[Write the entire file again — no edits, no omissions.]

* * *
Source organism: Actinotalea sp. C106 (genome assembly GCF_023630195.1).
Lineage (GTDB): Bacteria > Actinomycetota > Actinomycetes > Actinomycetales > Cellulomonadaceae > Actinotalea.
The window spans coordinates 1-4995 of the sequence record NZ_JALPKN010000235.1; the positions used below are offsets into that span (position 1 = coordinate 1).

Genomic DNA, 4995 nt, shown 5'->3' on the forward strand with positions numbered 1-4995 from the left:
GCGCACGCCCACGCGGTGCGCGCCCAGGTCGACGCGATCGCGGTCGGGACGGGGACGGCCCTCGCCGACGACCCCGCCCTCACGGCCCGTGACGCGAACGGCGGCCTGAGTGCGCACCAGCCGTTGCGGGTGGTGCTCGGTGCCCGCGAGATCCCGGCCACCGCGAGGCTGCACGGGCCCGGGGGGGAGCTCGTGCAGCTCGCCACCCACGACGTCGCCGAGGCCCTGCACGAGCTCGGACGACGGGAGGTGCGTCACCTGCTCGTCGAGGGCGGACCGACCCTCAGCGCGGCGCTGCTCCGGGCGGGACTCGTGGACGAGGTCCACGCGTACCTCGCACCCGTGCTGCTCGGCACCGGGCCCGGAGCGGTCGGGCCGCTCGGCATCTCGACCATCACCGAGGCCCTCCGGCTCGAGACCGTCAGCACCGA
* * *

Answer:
Source organism: Actinotalea sp. C106 (genome assembly GCF_023630195.1).
Lineage (GTDB): Bacteria > Actinomycetota > Actinomycetes > Actinomycetales > Cellulomonadaceae > Actinotalea.
The window spans coordinates 1-4995 of the sequence record NZ_JALPKN010000235.1; the positions used below are offsets into that span (position 1 = coordinate 1).

Genomic DNA, 4995 nt, shown 5'->3' on the forward strand with positions numbered 1-4995 from the left:
GCGCACGCCCACGCGGTGCGCGCCCAGGTCGACGCGATCGCGGTCGGGACGGGGACGGCCCTCGCCGACGACCCCGCCCTCACGGCCCGTGACGCGAACGGCGGCCTGAGTGCGCACCAGCCGTTGCGGGTGGTGCTCGGTGCCCGCGAGATCCCGGCCACCGCGAGGCTGCACGGGCCCGGGGGGGAGCTCGTGCAGCTCGCCACCCACGACGTCGCCGAGGCCCTGCACGAGCTCGGACGACGGGAGGTGCGTCACCTGCTCGTCGAGGGCGGACCGACCCTCAGCGCGGCGCTGCTCCGGGCGGGACTCGTGGACGAGGTCCACGCGTACCTCGCACCCGTGCTGCTCGGCACCGGGCCCGGAGCGGTCGGGCCGCTCGGCATCTCGACCATCACCGAGGCCCTCCGGCTCGAGACCGTCAGCACCGA